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Private Equity in Health Care: Prevalence, Impact and Policy Options for California and the U.S.

May 7, 2024

At its most recent peak in 2021, private equity (PE) investment into the broad health care economy, which includes health care service providers, health care technology, and the pharmaceutical and biotech industries, totaled about $83 billion nationally and $20 billion in California. While the majority of overall PE dollars has gone to biotechnology and pharmaceuticals in recent years, PE acquisitions of health care service providers (such as outpatient clinics, hospitals and nursing homes) make up a significant portion of all PE health care deals.This brief synthesizes publicly available data and academic research to outline national and California-specific trends in PE investment in the broad health care economy, then dives deeper into PE investment in health care service providers. It then reviews the effect of PE acquisitions of health care service providers on economic and clinical outcomes and explores emerging national and state-based policyapproaches to oversight.

Building on CalAIM’s Housing Supports: Strengthening Medi-Cal for People Experiencing Homelessness

August 10, 2023

California's Medicaid program, Medi-Cal, is undergoing an ambitious transformation known as CalAIM (California Advancing and Innovating Medi-Cal).  A key focus of this transformation is removing barriers to care for populations who struggle to access services, including people experiencing homelessness. A critical goal of CalAIM is a more person-centered approach to publicly funded health care.This paper, from the Corporation for Supportive Housing, rests on a foundation of extensive research and examines the successes, challenges, and opportunities in providing person-centered care to people experiencing homelessness. In Part 1, the authors describe in detail how homelessness undermines a person's health. When people live outdoors or without reliable shelter, existing health issues are made worse, and people develop new ones. Californians experiencing homelessness die in large numbers from causes directly related to their lack of housing.The primary driver of homelessness is a lack of affordable housing. Part 2 describes opportunities in CalAIM, in the Providing Access and Transforming Health (PATH)  initiative, and in the Home and Community-Based Services Spending Plan to fund housing support services that connect people to housing and help keep people stably housed. This section also includes explanations of CalAIM's Enhanced Care Management benefit and Community Supports, seven of which specifically focus on people experiencing homelessness.Despite the promise of CalAIM and related programs, CalAIM's impact has been limited to date. Part 3 describes the challenges providers and managed care plans face in implementing CalAIM and the provision of housing support services. Health care and social service providers offering services under CalAIM must navigate differing reimbursement rates — which may not be enough — and differing requirements set by each managed care plan, even among plans operating in the same county. Managed care plans may not know how best to identify and reach people experiencing homelessness, and to connect people to housing and housing support services. Meanwhile, people who are unhoused must still find and access the care and services they need by navigating complex systems of care and fragmented provider networks.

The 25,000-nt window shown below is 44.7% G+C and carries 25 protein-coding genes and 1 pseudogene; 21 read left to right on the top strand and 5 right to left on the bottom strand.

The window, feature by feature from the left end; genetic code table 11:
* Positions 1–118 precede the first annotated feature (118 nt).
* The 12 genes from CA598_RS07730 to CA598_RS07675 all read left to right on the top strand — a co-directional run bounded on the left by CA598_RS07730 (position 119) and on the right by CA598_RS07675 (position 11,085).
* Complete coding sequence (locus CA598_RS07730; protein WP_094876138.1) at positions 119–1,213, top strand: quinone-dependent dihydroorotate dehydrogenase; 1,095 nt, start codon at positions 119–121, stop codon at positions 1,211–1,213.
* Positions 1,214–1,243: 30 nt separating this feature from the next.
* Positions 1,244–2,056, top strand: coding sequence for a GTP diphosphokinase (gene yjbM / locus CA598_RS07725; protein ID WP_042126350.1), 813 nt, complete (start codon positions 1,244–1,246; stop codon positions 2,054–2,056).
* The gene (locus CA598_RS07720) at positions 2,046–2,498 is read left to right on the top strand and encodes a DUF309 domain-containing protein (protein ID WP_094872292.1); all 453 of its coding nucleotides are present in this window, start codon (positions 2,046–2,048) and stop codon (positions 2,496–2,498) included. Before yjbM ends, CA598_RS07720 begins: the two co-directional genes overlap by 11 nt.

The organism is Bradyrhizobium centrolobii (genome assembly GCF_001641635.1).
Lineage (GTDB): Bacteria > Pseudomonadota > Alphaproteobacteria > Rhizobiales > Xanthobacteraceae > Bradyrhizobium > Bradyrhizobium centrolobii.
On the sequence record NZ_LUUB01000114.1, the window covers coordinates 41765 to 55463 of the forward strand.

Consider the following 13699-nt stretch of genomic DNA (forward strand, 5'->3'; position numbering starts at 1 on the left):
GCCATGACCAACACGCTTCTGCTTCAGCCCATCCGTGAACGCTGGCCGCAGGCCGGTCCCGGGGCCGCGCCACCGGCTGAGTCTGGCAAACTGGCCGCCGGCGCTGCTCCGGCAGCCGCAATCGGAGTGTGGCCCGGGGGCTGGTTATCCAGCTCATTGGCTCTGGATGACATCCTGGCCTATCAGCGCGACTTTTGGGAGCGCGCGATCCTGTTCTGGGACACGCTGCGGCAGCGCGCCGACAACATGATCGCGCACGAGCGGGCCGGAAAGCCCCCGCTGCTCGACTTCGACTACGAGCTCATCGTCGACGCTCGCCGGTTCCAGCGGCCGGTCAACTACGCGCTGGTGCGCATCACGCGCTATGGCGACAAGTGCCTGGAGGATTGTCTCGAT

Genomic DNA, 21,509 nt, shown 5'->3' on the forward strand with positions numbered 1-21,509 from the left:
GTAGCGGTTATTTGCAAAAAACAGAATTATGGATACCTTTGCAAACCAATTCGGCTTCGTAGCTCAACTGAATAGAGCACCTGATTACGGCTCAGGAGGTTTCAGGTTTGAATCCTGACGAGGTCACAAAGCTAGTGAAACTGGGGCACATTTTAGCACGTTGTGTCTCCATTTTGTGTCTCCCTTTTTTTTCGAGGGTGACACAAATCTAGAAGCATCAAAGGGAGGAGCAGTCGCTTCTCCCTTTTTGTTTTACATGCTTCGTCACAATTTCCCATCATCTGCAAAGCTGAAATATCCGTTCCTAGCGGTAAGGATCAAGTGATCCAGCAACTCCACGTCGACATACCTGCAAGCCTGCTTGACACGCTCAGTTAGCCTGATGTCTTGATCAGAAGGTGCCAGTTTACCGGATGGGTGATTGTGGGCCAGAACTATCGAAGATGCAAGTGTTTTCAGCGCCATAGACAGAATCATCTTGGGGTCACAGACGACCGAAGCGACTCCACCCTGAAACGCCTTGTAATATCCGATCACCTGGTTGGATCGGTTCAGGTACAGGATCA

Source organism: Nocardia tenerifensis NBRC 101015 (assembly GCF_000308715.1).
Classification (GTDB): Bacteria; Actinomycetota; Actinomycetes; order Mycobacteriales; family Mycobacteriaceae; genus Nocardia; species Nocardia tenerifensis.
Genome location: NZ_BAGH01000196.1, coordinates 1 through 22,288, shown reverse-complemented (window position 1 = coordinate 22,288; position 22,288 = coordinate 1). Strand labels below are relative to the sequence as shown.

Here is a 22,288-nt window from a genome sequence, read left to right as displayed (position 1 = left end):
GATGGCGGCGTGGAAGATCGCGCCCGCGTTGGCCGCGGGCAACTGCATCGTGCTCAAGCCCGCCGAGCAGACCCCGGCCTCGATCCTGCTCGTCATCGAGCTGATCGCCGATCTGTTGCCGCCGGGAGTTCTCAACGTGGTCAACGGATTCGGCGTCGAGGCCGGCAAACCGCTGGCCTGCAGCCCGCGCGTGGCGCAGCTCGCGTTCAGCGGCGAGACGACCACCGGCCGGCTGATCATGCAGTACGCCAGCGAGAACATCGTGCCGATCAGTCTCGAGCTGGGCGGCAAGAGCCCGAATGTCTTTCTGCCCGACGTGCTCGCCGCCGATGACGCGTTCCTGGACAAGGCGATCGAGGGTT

Perspectives from the Field: Developing the Enhanced Care Management Workforce

March 21, 2023